The ladies who participate in the Ms. Senior USA pageant prove that “age ain’t nothing but a number”
Seventy-two happy, excited, and sophisticated Senior Queens, representing the Founding Board of Governors, the 50 States, Washington D.C., the U.S. Virgin Islands and Puerto Rico, descended on the Tropicana Hotel in Las Vegas, Nevada for a week of activities leading up to the Ms. Senior USA Finals. It has been only two years since the original Advisory Board gathered Carol Thomas, Kathleen “Kat” Ray, Connie Ross-Karl, Elizabeth Purtee, Mary McIntosh, Caren Mislinksi, and Virginia Werner into the Founding Board of Governors. During those two years, the pageant has grown to cover all states and territories in the United States. The pageant family also includes more than thirty foreign countries, such as Russia, China, Scotland, Ireland, England, Germany, Asia Pacific Islands, Philippines, Vietnam, France, Caribbean, Jamaica, Canada, Atlantic, Puerto Rico, Italy, and Brazil. Kat Ray, of California, residing in Las Vegas, was designated as the Founding Ms. Senior USA 2015 and brand leader. In 2016, Carol Thomas of Michigan won the title and succeeded Ms. Ray as Ms. Senior USA.
In such a short time, the pageant has launched two books, celebrity television appearances including its own television show—Seasoned, and a future clothing line for seniors. The first book, 60 over 60 (Stories of Inspiration under the Crown), authored by Michael Bennett, is a compilation of the biographies and stories of the state queens and members of the Board. The second book, Age Inappropriate, is being authored by international writer Carl Honoré and examines today’s attitudes towards aging and seniors.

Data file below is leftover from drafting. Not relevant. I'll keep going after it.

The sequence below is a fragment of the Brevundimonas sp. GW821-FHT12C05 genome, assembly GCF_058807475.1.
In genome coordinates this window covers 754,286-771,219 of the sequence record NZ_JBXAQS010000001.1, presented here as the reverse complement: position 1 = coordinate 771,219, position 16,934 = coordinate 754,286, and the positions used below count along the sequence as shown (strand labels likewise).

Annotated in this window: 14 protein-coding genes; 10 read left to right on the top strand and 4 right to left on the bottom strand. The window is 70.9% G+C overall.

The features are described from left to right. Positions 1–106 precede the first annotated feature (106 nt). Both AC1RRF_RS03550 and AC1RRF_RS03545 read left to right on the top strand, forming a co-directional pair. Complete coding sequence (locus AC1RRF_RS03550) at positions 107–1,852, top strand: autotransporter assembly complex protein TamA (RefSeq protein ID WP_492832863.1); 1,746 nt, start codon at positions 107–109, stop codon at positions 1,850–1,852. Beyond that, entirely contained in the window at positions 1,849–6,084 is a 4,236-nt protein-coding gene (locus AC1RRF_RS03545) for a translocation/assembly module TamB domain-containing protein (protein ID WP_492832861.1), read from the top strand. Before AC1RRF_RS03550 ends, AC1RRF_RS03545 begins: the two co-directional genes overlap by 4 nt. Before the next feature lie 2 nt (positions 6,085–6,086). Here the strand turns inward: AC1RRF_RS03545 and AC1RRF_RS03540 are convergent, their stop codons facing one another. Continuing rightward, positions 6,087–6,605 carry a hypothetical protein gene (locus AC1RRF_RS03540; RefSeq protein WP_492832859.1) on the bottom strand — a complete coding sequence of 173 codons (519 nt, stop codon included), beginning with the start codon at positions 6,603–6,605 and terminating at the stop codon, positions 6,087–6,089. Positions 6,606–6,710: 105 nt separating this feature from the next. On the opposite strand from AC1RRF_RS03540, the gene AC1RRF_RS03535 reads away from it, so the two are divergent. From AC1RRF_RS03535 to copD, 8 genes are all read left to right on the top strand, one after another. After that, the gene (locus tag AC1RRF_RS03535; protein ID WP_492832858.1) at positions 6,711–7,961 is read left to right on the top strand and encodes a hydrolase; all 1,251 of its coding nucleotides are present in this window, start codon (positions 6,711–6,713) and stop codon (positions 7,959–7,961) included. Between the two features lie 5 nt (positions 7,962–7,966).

The Senior USA Pageant is unique. It is also the only “queen owned” pageant managed by senior women, for senior women, where the Queens themselves also serve on and advise the Board of Governors. As a brand, it operates within the 35% demographic of Americans designated as “seniors.” Have you seen a Harley-Davidson or insurance commercial lately? Both feature older individuals and soon-to-be empty nesters because the average age of the motorcycle customer is now over 50. The most important factor in the uniqueness of Ms. Senior USA comes from the participants themselves. The average age of the queens is 72, with twenty queens being 75 years old and above. Two queens are in their nineties. This means that all of the aspects of aging must be considered in a format where participants are universally young. There are two Mother-Daughter teams: Super Senior Gladys Hughes, a World War II veteran, and her daughter Bonnie; along with Norma McGhee and her daughter Sherri.
The queens formed and maintained their own independent dance troupe under the leadership of Cherilynn Paris, Ms. Senior Hawaii and founder of the Paris Dancers. Linda Anthony, Ms. Senior West Virginia, formed the Queens Choir. As a group, the ladies have more than 250 children, grandchildren, and great-grandchildren. Of the seventy-two Board Members and State Queens, fifty have served in the military or in a military support organization. Many hold advanced degrees. For example, Ms. Senior Washington Sharon Maloney went back to school and began earning advanced university degrees at the age of 71. Then out of boredom, she became a Zumba instructor at 78. These ladies are hard-wired for community service. Each and every queen is a volunteer somewhere. A wonderful example involved the recent Gatlinburg, TN fires. Ms. Senior Tennessee, Lauren Monahan, managed the volunteers and even set up shelters for rescue pets. Ms. Senior U.S. Virgin Islands Ida White, deployed as the FEMA Supervisor, worked directly with Lauren during the tragic circumstances.